7. The method of claim 6, wherein said calculating a cross spectrum step comprises the steps of:
calculating cross spectrums of said first filtered sum and of said second filtered sum, generating a first cross spectrum and a second cross spectrum, respectively; and subtracting said second cross spectrum from said first cross spectrum, generating said trial cross spectrum. 8. The method of claim 1, wherein said summing step comprises the steps of:
applying a time window to a first pressure trace and a first velocity trace, generating a windowed first pressure trace and a windowed first velocity trace, respectively; summing said windowed first pressure trace and windowed first velocity trace to generate a first summed signal; applying said time window to a second pressure trace and a second velocity trace, generating a windowed second pressure trace and a windowed second velocity trace, respectively; and summing said windowed second pressure trace and windowed second velocity trace to generate a second summed signal. 9. The method of claim 8, wherein said calculating a cross spectrum step comprises the step of:
calculating a cross spectrum of said first filtered sum with said second filtered sum, generating said trial cross spectrum. 10. The method of claim 2, wherein said calculating total energy step comprises the step of:
summing algebraically spectral components of said trial cross spectrum. 11. The method of claim 2, wherein said calculating total energy step comprises the step of:
summing vectorially spectral components of said trial cross spectrum. 12. A method for determining ocean bottom reflectivities from dual sensor seismic data, comprising the steps of:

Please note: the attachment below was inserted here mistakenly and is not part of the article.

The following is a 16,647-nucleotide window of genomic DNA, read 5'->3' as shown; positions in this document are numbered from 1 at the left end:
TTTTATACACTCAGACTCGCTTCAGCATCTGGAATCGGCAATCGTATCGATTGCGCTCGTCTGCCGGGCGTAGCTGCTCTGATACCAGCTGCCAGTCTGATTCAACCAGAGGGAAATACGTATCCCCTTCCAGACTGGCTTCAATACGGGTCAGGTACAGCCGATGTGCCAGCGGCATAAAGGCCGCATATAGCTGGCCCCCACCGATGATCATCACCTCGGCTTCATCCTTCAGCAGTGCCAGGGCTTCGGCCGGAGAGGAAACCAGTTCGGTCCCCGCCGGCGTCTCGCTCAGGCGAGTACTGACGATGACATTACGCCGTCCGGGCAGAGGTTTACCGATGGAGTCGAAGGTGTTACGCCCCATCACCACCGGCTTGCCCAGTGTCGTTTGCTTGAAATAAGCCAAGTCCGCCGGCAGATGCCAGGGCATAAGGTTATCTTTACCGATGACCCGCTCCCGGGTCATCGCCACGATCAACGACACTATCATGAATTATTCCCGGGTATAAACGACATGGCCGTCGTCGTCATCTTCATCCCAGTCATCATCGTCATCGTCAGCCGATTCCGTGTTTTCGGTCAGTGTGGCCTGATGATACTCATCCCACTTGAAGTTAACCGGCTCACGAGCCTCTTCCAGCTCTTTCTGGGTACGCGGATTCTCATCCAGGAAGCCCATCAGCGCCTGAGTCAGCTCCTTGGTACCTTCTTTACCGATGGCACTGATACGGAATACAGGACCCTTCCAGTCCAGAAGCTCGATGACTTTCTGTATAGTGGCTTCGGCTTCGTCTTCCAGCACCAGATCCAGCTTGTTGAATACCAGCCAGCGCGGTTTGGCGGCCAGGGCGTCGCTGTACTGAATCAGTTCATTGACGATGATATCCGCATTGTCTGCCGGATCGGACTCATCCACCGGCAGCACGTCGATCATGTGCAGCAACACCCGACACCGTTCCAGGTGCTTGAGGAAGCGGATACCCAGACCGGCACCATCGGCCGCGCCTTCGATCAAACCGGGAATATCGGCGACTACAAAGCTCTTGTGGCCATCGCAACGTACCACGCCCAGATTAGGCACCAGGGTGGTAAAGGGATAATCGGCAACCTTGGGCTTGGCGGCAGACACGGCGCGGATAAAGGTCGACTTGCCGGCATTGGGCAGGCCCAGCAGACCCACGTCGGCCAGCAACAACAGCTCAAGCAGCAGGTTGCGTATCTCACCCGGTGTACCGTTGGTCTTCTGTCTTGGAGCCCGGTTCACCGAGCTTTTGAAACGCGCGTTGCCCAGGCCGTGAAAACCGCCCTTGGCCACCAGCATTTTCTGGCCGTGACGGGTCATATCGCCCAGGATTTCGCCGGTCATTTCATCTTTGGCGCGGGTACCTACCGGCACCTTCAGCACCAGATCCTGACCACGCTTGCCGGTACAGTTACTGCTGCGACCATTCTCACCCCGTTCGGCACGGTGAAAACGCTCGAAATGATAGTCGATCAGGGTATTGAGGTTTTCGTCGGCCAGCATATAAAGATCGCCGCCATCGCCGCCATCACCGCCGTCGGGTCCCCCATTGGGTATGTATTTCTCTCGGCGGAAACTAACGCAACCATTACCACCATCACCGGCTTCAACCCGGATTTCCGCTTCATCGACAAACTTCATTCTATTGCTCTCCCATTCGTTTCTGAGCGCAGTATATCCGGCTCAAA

applying a first time window in which both signal and noise exist to a pressure signal and a velocity signal, generating a first-windowed pressure signal and a first-windowed velocity signal, respectively; summing said first-windowed pressure signal and first-windowed velocity signal to generate said first summed signal; applying a second time window in which noise dominates to said pressure signal and said velocity signal, generating a second-windowved pressure signal and a second-windowed velocity signal, respectively; summing said second-windowed pressure signal and second-windowed velocity signal to generate a second summed signal; transforming said first summed signal and said second summed signal from a time domain to a frequency domain, generating a first transformed sum and a second transformed sum, respectively; selecting a trial value R for said ocean bottom reflectivity; calculating a trial inverse Backus filter (1+RZ) ^{2} for said selected trial ocean bottom reflectivity R, where Z is a Z-transform of two-way travel time delay filter;multiplying said first transformed sum and said second transformed sum by said trial inverse Backus filter, generating a first filtered sum and a second filtered sum, respectively; calculating a cross spectrum from said first filtered sum and said second filtered sum, generating a trial cross spectrum to substantially remove effects of random noise; and applying an optimization algorithm to said trial cross spectrum to determine said ocean bottom reflectivity. 13. A method for determining ocean bottom reflectivities from dual sensor seismic data, comprising the steps of: